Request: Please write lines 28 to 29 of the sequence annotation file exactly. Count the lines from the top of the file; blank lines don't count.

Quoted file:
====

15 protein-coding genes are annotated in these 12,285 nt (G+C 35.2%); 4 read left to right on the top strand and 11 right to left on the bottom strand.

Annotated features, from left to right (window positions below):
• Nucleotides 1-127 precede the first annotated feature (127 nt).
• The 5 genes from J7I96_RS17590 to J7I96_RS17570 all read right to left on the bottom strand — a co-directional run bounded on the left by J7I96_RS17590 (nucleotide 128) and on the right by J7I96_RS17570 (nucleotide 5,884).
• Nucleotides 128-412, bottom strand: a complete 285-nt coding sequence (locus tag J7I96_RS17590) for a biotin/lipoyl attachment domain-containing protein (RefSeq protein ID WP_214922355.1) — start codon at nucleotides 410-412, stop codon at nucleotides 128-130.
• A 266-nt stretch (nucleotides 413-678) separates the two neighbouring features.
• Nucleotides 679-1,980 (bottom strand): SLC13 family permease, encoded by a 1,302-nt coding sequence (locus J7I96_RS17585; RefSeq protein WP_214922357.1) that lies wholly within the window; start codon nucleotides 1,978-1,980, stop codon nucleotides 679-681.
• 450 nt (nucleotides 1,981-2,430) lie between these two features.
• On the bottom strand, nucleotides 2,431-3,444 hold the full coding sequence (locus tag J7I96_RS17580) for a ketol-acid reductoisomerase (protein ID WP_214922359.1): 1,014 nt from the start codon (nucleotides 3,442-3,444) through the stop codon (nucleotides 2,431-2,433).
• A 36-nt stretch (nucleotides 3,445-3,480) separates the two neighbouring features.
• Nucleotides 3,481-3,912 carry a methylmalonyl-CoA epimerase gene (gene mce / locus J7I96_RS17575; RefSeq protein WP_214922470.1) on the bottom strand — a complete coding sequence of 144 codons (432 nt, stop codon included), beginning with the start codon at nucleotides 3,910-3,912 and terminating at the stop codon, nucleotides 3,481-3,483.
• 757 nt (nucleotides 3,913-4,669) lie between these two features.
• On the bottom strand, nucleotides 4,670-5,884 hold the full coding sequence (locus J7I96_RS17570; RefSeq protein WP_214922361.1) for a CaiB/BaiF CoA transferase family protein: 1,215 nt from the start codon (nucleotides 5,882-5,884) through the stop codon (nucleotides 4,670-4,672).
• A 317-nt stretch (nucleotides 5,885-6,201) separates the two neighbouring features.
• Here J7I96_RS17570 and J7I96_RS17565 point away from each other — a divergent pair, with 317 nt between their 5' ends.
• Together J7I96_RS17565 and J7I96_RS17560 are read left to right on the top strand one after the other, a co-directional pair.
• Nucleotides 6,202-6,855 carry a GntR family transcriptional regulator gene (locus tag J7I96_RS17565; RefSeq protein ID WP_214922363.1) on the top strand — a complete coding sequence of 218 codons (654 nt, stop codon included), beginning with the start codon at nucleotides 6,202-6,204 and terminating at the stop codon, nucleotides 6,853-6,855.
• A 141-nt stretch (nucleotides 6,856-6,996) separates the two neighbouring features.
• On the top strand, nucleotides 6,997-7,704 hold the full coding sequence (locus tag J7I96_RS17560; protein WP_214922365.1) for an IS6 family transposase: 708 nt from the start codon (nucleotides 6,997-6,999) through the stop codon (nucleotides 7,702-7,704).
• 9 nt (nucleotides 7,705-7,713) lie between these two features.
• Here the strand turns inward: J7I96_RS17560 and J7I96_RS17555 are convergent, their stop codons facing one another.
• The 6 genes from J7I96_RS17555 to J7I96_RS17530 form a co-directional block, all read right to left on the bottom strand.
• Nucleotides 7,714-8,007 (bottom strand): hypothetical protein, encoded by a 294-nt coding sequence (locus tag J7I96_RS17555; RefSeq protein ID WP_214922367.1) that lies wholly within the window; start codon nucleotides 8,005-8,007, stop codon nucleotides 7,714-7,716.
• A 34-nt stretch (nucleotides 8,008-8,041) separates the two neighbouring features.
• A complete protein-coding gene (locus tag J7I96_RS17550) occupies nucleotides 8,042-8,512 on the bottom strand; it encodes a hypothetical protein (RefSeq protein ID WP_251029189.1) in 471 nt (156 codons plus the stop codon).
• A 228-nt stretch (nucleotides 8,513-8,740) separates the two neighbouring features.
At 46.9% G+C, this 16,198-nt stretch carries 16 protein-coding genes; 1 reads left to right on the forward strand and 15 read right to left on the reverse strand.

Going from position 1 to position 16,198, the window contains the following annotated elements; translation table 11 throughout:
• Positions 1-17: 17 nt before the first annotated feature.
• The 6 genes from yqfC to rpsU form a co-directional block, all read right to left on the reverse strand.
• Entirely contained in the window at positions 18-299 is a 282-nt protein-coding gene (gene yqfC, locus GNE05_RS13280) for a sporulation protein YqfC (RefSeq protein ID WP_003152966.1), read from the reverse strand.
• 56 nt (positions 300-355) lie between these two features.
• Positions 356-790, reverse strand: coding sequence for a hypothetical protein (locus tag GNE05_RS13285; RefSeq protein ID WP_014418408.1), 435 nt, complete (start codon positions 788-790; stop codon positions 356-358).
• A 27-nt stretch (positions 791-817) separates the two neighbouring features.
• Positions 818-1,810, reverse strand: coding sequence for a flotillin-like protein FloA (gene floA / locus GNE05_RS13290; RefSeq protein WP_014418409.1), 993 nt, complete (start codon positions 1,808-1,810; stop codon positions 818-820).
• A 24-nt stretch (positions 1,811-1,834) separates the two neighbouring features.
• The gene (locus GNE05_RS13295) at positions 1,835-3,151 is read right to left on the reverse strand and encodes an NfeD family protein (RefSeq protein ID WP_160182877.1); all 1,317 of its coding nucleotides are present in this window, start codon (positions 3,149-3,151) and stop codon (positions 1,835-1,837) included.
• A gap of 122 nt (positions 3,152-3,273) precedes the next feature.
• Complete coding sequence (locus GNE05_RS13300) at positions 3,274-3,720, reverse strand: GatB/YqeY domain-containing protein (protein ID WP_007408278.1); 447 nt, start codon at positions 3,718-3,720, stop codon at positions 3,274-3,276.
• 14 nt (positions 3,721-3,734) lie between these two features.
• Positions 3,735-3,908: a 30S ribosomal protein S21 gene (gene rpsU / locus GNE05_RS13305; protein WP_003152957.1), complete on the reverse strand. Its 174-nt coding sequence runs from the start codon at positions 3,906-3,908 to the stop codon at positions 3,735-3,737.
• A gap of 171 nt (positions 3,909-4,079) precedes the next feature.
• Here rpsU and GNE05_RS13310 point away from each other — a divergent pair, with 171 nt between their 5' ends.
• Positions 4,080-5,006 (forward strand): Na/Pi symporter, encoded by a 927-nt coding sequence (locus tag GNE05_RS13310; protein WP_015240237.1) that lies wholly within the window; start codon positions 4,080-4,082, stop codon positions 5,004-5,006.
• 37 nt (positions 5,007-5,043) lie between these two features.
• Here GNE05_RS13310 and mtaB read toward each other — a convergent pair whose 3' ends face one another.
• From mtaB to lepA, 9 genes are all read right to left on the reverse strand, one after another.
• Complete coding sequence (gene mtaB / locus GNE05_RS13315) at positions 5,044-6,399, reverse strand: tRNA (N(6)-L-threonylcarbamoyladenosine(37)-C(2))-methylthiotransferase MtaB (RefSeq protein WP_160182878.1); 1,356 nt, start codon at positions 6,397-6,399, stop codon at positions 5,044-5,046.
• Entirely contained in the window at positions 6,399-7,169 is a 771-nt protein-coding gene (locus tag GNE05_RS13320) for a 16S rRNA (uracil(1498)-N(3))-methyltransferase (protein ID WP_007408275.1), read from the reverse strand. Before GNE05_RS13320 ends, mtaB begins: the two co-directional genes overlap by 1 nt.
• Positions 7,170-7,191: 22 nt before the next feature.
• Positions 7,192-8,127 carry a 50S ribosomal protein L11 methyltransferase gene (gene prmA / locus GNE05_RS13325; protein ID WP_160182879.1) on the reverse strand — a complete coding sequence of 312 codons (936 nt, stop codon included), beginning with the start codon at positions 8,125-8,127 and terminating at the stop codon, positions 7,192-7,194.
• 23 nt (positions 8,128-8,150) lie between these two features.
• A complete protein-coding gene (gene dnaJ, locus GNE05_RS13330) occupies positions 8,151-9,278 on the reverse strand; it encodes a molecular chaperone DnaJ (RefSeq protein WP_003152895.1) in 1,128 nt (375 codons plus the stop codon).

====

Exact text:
Going from position 1 to position 16,198, the window contains the following annotated elements; translation table 11 throughout:
• Positions 1-17: 17 nt before the first annotated feature.